The Academy of Motion Picture Arts and Sciences announced its first new Oscars category since 2001: Best Popular Film. The award will honour those films which have had huge mass appeal, yet typically not the artistic reverence necessary to take the standard Best Picture gong.
The runaway favourite for the first Best Popular Film statuette is the critical and commercial smash hit Black Panther. There are even rumours that a behind the scenes Disney campaign led to Best Popular Film being introduced.
Reaction to the award has been scathing. IndieWire spoke of the Oscars being ‘slammed’, Vanity Fair claimed it ‘won’t fix anything’, Rolling Stone’s reaction was simply ‘WTF’. Yet what is being dismissed as a grasping, servile move by the Academy may be its boldest and freshest action since giving the Best Picture award to Midnight Cowboy.
The idea is in fact a revival of the very first ‘Best Picture’ awards handed out at the 1927 ceremony. Accessible war film Wings won Best Picture, and the wonderful Sunrise: A Song of Two Humans won Best Picture: Unique and Artistic Production. Two incomparable films were not reduced to a straight fight, and both were rewarded for their separate merits.
The founders of the original ceremony found a way to think outside the film fanatic bubble, to honour a wider range of what people were enjoying at the nickelodeons and cinema halls. While I’ve certainly seen Spotlight, I know most of my friends haven’t. It will certainly fade in the collective consciousness compared to Mad Max: Fury Road, released in the same year. One would clearly have been a fit for Unique and Artistic Production, the other for Best Picture.
In the book Blockbuster, Tom Shone referred to the Academy decision to favour ‘artsy’ films over hugely successful ones as ultimately paying deference to ‘the great unwatched in the sky’ (a point of comparison being The Empire Strikes Back to Ordinary People). To only focus on one disrespects both kinds of filmmaking.
It’s to be remembered that film is the superior form of mass entertainment, and it’s high time the Academy woke up to that in a way more meaningful than Jimmy Kimmel crashing a Wrinkle In Time screening. People want to see the films they and everyone they knew loved honoured, not dismissed by an organization that has too long reeked of snobbery.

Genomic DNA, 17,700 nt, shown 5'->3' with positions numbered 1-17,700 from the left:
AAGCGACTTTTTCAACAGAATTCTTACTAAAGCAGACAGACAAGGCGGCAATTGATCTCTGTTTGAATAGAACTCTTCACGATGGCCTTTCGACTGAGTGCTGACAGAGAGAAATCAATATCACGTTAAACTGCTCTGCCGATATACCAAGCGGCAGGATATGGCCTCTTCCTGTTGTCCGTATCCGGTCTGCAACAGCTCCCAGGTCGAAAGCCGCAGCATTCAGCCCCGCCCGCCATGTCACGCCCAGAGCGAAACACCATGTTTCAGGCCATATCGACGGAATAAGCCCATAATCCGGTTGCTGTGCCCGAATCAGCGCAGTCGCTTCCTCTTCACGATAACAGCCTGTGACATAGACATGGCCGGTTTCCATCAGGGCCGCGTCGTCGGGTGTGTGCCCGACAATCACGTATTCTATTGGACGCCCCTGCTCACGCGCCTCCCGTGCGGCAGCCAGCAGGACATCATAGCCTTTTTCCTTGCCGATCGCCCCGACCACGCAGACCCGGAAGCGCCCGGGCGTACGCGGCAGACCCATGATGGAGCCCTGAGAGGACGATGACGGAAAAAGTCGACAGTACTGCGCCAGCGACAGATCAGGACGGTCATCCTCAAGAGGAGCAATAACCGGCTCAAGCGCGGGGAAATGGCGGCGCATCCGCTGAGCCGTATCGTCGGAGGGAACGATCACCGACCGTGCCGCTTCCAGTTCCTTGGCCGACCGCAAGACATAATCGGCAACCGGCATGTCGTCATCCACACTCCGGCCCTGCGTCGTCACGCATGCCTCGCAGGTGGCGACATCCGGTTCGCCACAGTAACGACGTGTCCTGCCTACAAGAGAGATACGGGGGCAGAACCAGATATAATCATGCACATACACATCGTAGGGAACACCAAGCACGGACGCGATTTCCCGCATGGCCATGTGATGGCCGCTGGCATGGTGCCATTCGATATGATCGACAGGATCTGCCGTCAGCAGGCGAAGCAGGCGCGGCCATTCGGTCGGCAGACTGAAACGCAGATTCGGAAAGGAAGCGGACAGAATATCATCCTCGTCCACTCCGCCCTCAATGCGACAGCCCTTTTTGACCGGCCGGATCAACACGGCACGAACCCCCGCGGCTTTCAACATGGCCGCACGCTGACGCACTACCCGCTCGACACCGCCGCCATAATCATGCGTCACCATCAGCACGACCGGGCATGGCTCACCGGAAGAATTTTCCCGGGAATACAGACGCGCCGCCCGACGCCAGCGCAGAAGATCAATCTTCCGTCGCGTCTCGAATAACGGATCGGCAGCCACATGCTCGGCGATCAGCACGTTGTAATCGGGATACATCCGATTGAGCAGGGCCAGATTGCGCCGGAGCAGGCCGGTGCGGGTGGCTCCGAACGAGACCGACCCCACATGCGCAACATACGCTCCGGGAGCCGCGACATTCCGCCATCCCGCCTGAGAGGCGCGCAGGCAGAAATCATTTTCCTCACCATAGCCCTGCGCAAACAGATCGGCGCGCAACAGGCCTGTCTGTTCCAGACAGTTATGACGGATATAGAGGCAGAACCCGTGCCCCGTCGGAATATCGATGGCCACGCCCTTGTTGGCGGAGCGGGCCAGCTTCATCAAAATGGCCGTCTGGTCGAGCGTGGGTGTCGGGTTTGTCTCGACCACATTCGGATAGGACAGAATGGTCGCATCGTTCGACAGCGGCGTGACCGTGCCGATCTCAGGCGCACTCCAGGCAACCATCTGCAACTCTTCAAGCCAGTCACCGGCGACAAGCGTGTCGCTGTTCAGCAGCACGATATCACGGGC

If the two ‘best picture’ awards hadn’t been homogenized in 1930, think what might have been. Gone With The Wind wouldn’t have been thought of in the same way as The Wizard of Oz. In The Heat of the Night wouldn’t be set against The Jungle Book. More recently, the highest grossing film of all time (Avatar), wouldn’t compete with, and lose to, the lowest grossing Oscar film in history (The Hurt Locker).
Oscar campaigns, sclerotic and unjust ever since Harvey Weinstein swindled a Shakespeare In Love Best Picture victory over Saving Private Ryan in 1998, will be upended too. Summer smashes will be competing for the headline statuettes, and ultimately forgettable ‘oscar bait’ such as Darkest Hour will be further threatened. In its own hunt for Oscar glory Netflix may stop acquiring the worthiest, stodgiest material it can (how many people watched Mudbound, seriously), and start shooting for two birds with one stone with great popular films (hopefully better than Bright).
This is a move that looks to celebrate all film regardless of genre or preconception. A reason may be mercenary in that it will be part of a push to drive TV ceremony ratings up, but film should rightly be celebrated across the board. It is important that the Best Popular Film winners and nominees are also great films with lasting cultural impact. While I welcome Black Panther, surely no-one wants a nomination for a Pearl Harbour, Justice League, or equivalent examples of tired and overwrought popular entertainment. Wrong decisions will surely be made, but that’s the case for every Oscars category and hopefully not while Best Popular Film is still in its infancy.
It’s also true that a film should be able to win both statuettes. This would stand as a lasting sign of a true smash hit, and not simply ‘answers to trivia questions’ as entertainment journalist Richard Rushfield so blithely described the last five Best Picture Winners. As examples in the past I would have hoped Titanic and The Lord of the Rings: The Return of the King to win both.
The Academy has made difficult decisions badly recently, not least the seemingly arbitrary expulsion of only some caught up in the #MeToo reckoning. The ‘Best Popular Film’ introduction is not one of those poor decisions, and may actually save a ceremony, and an important film preservation organisation, from fading into irrelevance.